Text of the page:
As part of the course, students are exposed to the news environments of highly regarded organisations, such as RRR and Channel 31, prior to graduating. Josie Vine says that this helps equip students with the vital skills needed to find employment after the completion of their tertiary degree.
“At RMIT, we teach journalism through practice, and make sure all students have experienced real news production before they graduate. This means we need to keep numbers quite small and it’s why our course is quite exclusive and competitive. International offers are separate, and will vary according to the quality of candidates”, Vine said.
Jennifer Zhao contributes to the small percentage of international students who are offered a place in RMIT’s journalism course. Zhao believes that it was her natural raconteur abilities that attracted her to journalism from a young age. However, after bearing the sole responsibilities for her living expenses since her migration to Australia at the young age of17, Zhao has realised that her love for storytelling may not overweigh the need for a stable and financially rewarding career for her future.
“I sometimes consider pursuing something else mainly due to the bleak salary prospect in the Journalism profession. I still see myself working in the media industry, but I’ll try go for something a little bit more flexible and open for a wide range of job opportunities”, Zhao said.
Due to the increasingly competitive nature of the Journalism industry, Zhao believes that aspiring Journalists will need to show a range of versatile skills in order to be recognised in the future.
“To be a sought after Journalist, we have to equip ourselves with extra skills – be it editing or filming – on top of excellent writing.”
The Under Age is an online publication conducted by The Age and Express Media that allows 12 aspiring journalists to work in a journalistic environment, with industry professionals and fellow students with a keen aptitude for news.
“We can’t drink, drive or vote, but we can write. Look at the world through our eyes”, the website reads.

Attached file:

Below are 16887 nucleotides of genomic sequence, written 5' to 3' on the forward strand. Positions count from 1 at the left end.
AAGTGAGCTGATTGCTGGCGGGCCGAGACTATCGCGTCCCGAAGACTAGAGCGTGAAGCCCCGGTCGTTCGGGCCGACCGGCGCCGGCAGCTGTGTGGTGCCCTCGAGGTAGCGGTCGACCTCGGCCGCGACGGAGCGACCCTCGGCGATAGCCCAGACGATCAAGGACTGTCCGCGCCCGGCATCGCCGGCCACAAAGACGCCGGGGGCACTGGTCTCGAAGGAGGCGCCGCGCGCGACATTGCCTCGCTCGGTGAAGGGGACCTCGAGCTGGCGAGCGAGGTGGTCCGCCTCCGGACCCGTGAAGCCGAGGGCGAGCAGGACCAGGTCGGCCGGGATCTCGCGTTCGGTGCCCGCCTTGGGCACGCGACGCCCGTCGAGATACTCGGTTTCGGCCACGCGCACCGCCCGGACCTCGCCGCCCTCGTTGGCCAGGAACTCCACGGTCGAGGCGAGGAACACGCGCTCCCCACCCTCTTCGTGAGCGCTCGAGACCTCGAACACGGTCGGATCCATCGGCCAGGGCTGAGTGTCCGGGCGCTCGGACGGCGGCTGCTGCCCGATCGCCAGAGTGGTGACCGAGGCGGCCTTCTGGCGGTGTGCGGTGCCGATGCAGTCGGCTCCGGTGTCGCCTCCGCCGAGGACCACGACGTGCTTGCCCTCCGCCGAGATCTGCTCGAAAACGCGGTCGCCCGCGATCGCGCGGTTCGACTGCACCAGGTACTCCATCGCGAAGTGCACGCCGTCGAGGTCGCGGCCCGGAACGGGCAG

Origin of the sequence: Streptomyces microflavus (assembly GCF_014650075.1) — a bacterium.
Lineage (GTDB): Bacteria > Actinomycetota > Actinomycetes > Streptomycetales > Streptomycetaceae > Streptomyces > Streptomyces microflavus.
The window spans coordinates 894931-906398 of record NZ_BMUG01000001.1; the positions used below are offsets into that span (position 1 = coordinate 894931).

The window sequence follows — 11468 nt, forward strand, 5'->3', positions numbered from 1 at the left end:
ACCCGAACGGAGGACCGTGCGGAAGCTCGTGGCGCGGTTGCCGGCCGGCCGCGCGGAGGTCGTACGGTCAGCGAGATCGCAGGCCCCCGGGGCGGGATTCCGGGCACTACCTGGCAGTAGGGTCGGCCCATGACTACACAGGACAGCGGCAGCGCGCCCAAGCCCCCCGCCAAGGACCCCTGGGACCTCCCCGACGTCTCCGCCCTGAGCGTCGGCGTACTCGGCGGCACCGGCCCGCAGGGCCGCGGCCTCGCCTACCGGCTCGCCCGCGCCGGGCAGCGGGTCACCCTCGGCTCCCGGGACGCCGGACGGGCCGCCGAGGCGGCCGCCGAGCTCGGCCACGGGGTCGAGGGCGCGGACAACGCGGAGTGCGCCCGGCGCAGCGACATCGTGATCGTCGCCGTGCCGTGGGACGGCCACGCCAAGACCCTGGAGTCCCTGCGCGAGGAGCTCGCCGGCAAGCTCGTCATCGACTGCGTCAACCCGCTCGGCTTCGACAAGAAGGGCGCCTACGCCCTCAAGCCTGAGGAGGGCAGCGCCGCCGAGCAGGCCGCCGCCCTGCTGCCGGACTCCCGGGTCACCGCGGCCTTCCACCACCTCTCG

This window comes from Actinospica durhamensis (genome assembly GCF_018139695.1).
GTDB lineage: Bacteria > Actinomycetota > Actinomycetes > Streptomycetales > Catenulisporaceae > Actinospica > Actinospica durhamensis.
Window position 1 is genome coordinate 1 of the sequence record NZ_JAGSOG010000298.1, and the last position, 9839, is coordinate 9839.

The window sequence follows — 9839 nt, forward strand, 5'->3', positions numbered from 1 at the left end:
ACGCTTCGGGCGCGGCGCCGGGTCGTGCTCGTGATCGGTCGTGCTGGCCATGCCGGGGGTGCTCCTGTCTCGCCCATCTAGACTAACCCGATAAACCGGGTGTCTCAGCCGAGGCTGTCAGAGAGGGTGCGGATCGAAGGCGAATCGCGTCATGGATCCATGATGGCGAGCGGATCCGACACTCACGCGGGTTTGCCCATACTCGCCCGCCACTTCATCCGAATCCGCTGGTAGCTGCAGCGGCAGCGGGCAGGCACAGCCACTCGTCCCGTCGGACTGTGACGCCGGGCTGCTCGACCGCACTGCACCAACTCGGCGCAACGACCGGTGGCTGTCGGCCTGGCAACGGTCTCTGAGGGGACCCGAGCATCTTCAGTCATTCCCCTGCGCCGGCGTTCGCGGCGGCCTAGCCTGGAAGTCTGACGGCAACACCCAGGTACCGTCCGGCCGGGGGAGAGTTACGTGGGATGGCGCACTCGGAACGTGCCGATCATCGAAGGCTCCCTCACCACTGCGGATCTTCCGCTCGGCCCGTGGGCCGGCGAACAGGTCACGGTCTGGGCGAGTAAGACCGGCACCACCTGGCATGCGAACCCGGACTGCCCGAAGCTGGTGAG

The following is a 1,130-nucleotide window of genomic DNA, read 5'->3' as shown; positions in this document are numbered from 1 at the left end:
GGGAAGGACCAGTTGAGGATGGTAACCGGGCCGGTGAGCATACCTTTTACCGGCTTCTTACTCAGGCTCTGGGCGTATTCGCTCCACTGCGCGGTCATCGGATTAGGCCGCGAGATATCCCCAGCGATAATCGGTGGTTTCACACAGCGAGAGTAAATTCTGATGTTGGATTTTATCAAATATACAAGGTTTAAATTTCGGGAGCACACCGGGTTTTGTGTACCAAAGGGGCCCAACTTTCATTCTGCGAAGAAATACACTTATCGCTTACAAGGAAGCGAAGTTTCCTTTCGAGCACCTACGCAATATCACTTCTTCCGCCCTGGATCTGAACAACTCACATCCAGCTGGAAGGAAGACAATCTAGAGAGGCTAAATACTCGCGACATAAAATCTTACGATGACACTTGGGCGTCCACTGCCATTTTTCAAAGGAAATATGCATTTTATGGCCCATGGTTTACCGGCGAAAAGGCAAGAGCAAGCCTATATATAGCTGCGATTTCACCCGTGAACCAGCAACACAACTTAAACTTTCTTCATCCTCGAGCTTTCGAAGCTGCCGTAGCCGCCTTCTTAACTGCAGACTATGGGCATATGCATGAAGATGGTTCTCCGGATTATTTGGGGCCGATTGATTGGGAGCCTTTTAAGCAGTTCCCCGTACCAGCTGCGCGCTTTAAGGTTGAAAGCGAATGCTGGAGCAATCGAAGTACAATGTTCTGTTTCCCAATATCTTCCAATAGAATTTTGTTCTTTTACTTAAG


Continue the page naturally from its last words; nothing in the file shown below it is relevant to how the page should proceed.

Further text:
More than 200 high school students have applied for a position at The Under Age this year and according to Benjamin Riley – the head of The Under Age publication – the number of applications will continue to rise.
“It’s pretty unique. I’m not aware of any such programs in Australia that offer high school students a 12 month traineeship where they learn to write articles for publication and work one-on-one with industry professionals”, Riley said.
Students meet at The Age Media House fortnightly where one hour is devoted to Q&A sessions with key industry figures. The other hour focuses on the practicalities of journalism, like writing skills, the ethics and regulations of journalism and the types of journalism.
An array of journalists have come into The Under Age this year, including prominent investigative journalist, Richard baker.
Though The Under Age is an online forum for aspiring journalists’, Riley concedes that not every student who completes their traineeship with The Under Age will continue to have a passion for journalism. By teaching students to have realistic expectations of the industry, Riley believes students will be able to make an informed decision about their futures – gaining invaluable experience either way.
“The Under Age is a publication and everyone will come out of it with a portfolio of published work, especially working with a masthead of prestige like The Age which isn’t something a lot of students can say they have”.
Rachael Ward believes that her participation in The Under Age has discernibly opened doors for her. Ward is currently studying a Bachelor of Journalism at La Trobe University and says that applying for The Under Age is “the best decision I’ve ever made.”
Admittedly, Ward tried convincing herself that she wanted to pursue a more “stable” career like Law, until she found a letter she wrote to her future self while aged 12.